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Chicago's Field Museum Cuts Back on Science

Previous expansion projects force the natural history center to address shortfalls with $3 million in cuts to its annual budget for science operations. Zoology, botany, geology and anthropology departments will be dissolved
Field Museum



Flickr/Thijs Wielenga

After years of financial woes, the Field Museum of Natural History in Chicago, Illinois, is slashing US$3 million from its annual budget for science operations, which include a $10-million program for research on the institution’s collection of some 25 million specimens of fossils, plants and animals. Museum president Richard Lariviere unveiled the cuts to museum staff on 18 December as part of a plan to reduce the museum’s total budget by $5 million next year.

For some in the scientific community, the changes signal the end of an era. “It’s one of the great research institutions in comparative zoology, biodiversity and natural history, and it has been one of the leading centers of research for more than 100 years,” says James Hanken, director of the Museum of Comparative Zoology at Harvard University in Cambridge, Massachusetts. “There’s no way the Field Museum will be able to maintain its position of prominence under those circumstances.”

Endowments for museums and universities across the country have been hit hard by the economic recession, but the Field Museum has been pushed to its financial limits in part by recent expansion projects, including the $65-million Collections Resource Center, a storage and laboratory facility that opened in 2005.

“We took on a lot of debt, more than we could sustain, to do some really exciting things, but now we’re paying for it,” says Mark Westneat, a Field Museum curator and chair of zoology.

Despite weathering hiring freezes and repeated budget cuts in the past few years, Field Museum scientists are reeling from the latest announcement, which they feel may cut into crucial scientific capabilities.

“We’ve already cut all the fat off the bone,” says Westneat.

The budget cuts will be accompanied by the dissolution, on 1 January, of the 120-year-old institution’s classical academic departments — zoology, botany, geology and anthropology — and by the shuffling of member scientists into a new, leaner organization, broadly titled Science and Education.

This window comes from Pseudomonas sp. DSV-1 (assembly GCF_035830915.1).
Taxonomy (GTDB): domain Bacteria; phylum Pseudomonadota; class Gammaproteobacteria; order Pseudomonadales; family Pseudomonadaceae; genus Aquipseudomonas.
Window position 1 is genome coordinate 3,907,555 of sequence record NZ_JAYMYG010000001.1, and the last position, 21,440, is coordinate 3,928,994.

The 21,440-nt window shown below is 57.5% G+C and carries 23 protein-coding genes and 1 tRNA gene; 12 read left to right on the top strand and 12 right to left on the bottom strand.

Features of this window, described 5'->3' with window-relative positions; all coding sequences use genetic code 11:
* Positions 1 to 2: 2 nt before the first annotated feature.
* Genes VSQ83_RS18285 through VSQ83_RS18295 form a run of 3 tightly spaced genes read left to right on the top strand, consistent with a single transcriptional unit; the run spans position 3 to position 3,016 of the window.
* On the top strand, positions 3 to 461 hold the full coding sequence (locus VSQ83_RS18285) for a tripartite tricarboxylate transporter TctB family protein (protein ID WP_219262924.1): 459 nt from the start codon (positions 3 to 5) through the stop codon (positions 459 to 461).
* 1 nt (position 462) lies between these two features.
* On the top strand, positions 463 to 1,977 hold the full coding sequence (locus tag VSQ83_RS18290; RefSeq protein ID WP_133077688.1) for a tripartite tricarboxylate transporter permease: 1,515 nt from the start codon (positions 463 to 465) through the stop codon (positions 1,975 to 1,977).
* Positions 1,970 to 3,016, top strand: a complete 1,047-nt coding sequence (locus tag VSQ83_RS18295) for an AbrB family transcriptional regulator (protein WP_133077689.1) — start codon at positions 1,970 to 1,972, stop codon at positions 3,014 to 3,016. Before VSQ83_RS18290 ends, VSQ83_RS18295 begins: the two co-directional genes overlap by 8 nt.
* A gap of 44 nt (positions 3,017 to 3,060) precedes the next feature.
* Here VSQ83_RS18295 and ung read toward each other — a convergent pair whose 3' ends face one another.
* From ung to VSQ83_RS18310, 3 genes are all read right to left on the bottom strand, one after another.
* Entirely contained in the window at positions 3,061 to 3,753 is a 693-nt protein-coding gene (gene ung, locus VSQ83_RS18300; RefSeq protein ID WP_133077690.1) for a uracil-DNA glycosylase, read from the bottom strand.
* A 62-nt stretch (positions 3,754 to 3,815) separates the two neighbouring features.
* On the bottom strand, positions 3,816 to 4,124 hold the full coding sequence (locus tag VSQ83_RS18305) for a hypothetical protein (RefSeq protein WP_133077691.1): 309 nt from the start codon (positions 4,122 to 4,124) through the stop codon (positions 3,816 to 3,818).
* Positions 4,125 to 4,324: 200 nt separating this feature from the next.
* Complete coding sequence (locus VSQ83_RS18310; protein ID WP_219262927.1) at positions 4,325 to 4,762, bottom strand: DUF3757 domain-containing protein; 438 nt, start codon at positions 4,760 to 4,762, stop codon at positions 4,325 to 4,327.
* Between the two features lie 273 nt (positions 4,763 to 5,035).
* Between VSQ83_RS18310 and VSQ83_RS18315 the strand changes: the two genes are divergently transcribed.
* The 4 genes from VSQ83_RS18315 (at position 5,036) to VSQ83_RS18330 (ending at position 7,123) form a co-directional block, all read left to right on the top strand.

No plans have been released about how the cuts will be applied. “There will be staff input on all the recommendations,” says Debra Moskovits, who will head the new organization.

But most scientists believe layoffs and incentivized retirements are likely to have a big role. “Morale is extremely low,” says Peter Makovicky, curator and chair of geology at the Field Museum. “I would imagine that there will be a lot of résumé polishing in the near future.”

At present, the museum employs 168 science staff, 27 of whom are curators — scientists who collect specimens from around the world and maintain research labs to study the museum’s collection. Much like academic professors, some curators are tenured, but others are not.

At the president’s request, Makovicky and other members of a special museum committee have begun the formal process of declaring 'financial exigency' — an emergency status that would allow for layoffs of tenured scientists at the world-class institution.

“To have that put on the table is frightening,” says Corrie Moreau, assistant curator of zoology and one of four 'pre-tenure' curators at the museum.

Museum cutbacks are also likely to affect researchers at other universities. At any given time, around 50–60 graduate students from the University of Chicago and other area universities perform dissertation research in the labs of museum curators.

“The Field Museum has some of the world’s authorities on certain insects and certain kinds of fossils,” says Hanken. “If those people no longer have a job, we in the scientific community have lost their expertise.”

This article is reproduced with permission from the magazine Nature. The article was first published on December 20, 2012.

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